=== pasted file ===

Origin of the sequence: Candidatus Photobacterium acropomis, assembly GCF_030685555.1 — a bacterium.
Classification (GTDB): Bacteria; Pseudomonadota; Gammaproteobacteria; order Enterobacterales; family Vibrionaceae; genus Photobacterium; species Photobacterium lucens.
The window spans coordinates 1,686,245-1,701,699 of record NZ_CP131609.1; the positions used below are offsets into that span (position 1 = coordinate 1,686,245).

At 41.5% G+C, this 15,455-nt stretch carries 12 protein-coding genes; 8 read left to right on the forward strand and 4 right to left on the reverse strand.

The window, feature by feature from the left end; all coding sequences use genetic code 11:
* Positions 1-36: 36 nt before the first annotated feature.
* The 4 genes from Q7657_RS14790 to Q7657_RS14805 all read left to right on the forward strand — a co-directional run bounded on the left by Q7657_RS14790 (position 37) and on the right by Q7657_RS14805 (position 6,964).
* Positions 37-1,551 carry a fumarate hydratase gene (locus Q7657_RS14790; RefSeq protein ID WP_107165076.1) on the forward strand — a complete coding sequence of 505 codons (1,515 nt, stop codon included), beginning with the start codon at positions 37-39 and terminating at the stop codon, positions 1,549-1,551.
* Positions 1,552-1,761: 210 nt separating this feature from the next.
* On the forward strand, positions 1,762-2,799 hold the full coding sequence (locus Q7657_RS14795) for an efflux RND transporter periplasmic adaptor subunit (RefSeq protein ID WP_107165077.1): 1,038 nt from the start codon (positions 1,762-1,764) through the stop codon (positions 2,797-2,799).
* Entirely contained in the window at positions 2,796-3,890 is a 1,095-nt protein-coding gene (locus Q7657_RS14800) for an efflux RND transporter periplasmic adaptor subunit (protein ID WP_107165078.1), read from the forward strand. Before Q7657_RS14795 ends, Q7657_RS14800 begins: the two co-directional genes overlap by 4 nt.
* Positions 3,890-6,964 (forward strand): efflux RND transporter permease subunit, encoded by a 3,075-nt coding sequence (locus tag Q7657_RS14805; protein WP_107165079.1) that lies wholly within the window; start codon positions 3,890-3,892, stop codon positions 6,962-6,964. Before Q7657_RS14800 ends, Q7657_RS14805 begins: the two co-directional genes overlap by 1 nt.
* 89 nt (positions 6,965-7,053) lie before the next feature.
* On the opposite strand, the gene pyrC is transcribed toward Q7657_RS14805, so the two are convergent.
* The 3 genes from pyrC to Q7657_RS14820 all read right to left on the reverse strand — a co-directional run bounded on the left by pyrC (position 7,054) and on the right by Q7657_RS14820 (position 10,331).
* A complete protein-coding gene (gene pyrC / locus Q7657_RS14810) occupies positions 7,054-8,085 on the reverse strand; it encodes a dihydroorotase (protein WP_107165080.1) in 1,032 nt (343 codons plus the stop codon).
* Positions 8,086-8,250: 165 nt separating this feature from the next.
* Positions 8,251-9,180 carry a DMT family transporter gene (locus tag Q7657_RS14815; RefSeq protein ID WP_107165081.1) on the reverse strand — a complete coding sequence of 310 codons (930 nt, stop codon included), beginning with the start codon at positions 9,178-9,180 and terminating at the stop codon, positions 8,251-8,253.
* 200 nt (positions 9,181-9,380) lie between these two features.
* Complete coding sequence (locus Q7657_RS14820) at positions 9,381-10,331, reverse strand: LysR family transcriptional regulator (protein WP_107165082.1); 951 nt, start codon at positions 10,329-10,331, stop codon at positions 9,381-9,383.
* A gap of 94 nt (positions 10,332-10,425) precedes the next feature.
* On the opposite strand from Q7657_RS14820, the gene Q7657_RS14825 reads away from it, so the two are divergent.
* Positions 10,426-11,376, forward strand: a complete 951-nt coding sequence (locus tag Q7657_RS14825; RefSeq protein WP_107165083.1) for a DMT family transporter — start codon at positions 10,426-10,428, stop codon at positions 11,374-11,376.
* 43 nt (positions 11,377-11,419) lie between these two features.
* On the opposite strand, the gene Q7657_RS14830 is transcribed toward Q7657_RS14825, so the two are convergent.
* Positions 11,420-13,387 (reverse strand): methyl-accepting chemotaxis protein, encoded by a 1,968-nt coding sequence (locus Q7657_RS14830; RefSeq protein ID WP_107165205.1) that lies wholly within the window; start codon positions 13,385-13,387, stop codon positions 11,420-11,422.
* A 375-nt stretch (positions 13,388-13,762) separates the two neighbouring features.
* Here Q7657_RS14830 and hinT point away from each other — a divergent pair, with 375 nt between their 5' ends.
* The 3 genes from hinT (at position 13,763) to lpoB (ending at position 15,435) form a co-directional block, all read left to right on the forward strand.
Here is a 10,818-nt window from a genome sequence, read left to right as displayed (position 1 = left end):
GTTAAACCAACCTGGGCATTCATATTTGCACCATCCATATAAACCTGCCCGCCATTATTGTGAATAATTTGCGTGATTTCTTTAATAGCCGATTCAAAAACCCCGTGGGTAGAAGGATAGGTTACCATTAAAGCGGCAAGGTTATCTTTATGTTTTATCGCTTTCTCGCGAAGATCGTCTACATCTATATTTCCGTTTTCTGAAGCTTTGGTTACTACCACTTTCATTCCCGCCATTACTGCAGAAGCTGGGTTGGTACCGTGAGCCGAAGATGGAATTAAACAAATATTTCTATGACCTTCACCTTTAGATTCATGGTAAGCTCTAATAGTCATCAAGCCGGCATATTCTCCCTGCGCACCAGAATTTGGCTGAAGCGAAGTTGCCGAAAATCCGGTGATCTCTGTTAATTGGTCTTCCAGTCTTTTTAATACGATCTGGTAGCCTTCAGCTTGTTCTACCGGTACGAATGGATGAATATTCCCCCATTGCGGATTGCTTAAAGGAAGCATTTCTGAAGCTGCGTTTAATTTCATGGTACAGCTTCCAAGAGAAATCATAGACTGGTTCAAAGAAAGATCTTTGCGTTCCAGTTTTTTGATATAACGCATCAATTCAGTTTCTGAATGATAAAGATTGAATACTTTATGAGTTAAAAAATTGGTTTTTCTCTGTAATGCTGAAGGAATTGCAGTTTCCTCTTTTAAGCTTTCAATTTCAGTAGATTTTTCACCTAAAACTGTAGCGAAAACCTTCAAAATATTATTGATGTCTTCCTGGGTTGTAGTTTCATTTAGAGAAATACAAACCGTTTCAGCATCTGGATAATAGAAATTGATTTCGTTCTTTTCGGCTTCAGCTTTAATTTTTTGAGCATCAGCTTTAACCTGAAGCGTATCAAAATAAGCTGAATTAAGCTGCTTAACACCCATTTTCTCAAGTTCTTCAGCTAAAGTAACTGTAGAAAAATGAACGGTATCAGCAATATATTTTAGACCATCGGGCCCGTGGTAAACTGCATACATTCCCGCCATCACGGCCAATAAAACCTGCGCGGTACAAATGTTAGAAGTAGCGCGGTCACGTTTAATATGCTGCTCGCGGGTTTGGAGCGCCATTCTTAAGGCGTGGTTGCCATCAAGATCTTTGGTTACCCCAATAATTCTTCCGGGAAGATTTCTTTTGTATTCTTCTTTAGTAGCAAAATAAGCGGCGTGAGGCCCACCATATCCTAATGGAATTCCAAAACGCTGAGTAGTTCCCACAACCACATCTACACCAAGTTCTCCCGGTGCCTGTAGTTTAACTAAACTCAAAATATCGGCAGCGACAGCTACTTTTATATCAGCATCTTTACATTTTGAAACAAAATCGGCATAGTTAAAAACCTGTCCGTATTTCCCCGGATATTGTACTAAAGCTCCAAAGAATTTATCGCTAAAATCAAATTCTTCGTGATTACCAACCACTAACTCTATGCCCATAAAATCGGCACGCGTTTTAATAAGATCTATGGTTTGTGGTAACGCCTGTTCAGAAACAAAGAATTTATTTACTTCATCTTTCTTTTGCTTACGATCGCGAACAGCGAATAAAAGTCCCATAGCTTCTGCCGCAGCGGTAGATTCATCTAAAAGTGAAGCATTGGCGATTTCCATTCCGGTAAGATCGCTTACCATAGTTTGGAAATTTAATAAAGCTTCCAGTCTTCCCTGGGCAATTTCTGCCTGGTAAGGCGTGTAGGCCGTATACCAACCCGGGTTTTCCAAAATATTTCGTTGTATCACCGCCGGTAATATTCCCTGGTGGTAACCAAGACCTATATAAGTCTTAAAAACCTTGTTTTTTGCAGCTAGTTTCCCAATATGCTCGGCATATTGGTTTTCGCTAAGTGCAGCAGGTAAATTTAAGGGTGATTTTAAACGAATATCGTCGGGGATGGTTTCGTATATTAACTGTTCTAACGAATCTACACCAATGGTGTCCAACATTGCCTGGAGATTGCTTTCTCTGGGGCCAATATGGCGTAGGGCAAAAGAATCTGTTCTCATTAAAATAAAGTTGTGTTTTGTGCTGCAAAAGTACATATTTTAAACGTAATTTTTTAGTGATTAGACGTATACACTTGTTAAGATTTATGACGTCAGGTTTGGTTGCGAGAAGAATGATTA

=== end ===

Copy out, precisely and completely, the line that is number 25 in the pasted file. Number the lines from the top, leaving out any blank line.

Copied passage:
* On the opposite strand, the gene Q7657_RS14830 is transcribed toward Q7657_RS14825, so the two are convergent.